Battle of Ypres

Battle of Ypres
By: Vineet Ramisetty, Harel Mizrahi, Abby Dean, Simona Snapkauskaite,and Akash Yechuri
The Battle of Ypres was marred by the Germans devastating use of chlorine gas and the resulting
countless losses that ensued from trench warfare, which continued throughout the Great War leading to
the desire of technological advances in weapons of mass warfare.
The Second Battle of Ypres
April 22, 1915 - May 25, 1915
The First Battle of Ypres
(Oct. 14, 1914 - Nov. 15, 1914)
Reason for Battle
The Major German motive for the attack was for diverting allied
forces from the Eastern front and for testing their chlorine gas on
the Western front. Another motive for this battle was the special
vantage Ypres provided.
Who Was Involved ?
Allied Powers
● Led by Field Marshall Sir John French
● France
● Britain
● Belgium
● Canada
Central Powers
● Led by General Albrecht
● Germany
The British, Canadian, and French armies marched up to Ypres to station themselves against the incoming
German army. When the two powers met, there was a bloodbath which ultimately resulted in a stalemate.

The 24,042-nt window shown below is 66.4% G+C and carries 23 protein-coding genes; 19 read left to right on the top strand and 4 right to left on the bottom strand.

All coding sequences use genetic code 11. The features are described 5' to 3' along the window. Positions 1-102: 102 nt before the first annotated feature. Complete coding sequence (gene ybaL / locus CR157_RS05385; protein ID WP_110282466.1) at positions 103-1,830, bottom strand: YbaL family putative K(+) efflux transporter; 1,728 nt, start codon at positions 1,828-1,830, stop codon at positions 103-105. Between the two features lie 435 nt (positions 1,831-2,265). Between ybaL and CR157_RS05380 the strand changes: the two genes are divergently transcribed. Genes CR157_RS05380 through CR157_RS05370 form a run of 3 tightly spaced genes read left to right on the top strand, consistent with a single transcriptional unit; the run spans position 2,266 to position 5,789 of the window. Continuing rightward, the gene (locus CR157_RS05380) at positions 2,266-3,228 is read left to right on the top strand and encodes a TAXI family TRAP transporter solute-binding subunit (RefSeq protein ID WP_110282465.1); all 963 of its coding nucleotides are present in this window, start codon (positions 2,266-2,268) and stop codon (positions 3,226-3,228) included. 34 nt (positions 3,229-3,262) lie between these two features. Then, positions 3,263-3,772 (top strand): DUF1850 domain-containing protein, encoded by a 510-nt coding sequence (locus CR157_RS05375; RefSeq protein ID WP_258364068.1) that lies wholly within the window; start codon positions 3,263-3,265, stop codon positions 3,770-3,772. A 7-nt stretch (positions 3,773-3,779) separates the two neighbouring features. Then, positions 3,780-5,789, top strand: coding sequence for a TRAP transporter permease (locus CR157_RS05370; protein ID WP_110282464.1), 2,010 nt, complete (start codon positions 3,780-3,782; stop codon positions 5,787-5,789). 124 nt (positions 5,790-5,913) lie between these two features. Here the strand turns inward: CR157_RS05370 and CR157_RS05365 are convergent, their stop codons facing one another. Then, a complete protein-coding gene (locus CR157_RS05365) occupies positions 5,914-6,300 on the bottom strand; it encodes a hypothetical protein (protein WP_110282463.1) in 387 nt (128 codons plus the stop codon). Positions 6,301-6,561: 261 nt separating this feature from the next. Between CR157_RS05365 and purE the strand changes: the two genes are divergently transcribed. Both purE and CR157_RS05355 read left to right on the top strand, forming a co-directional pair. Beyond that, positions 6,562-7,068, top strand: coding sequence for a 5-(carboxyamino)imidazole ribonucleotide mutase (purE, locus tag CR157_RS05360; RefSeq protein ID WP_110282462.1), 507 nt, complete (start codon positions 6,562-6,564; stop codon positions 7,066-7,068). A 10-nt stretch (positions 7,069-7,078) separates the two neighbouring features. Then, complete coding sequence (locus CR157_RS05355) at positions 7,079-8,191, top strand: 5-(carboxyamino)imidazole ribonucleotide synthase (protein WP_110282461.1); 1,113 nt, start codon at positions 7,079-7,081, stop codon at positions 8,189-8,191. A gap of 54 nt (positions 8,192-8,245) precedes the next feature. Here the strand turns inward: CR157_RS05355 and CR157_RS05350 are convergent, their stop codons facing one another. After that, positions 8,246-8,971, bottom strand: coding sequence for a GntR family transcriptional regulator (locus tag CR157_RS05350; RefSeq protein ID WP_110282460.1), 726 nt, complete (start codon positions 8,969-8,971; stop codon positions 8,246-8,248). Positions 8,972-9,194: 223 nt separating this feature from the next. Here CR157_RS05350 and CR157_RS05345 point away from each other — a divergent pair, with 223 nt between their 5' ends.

Chlorine Gas
● Chlorine is an industrially used gas that is
highly toxic and when cooled it becomes a
liquid that may be transported and stored.
● The gas is said to be yellowish-green and
has a smell similar to bleach
● Denser than air it tends to settle rapidly in
areas low to the ground
● It can severely damage respiratory organs
● Symptoms: Airway irritation, difficulty
breathing, wheezing, sore throat, etc.
The Use of Chlorine Gas
● 168 tons of chlorine gas were released by
Germans on French Algerians
● Effectiveness of the gas surprised even the
Germans, the allied troops fled in panic back
towards Ypres
● Gas covered four miles of trenches affecting
10,000 troops
● Half of troops affected died within 10 minutes,
2,000 were captured as prisoners of war
● 850,000 combined deaths on both sides of the war
were accounted at Ypres
● The Battle of Ypres foreshadowed how fighting on
the Western front would be fought through
● Although the allies won, the battle of Ypres did not
create movement among the trenches
● Britain remained stationed at Ypres for the rest of
the war.
● Poisonous gas would continue to be advanced and
more deadly
Significance in WW1
The tension between the Allies and the Central powers accumulated in the 1st year of WW1. Even though this
battle was a stalemate, it caused about 9% of all the deaths in the war. It also marked the entrance of Canada
into the war.
Works Cited

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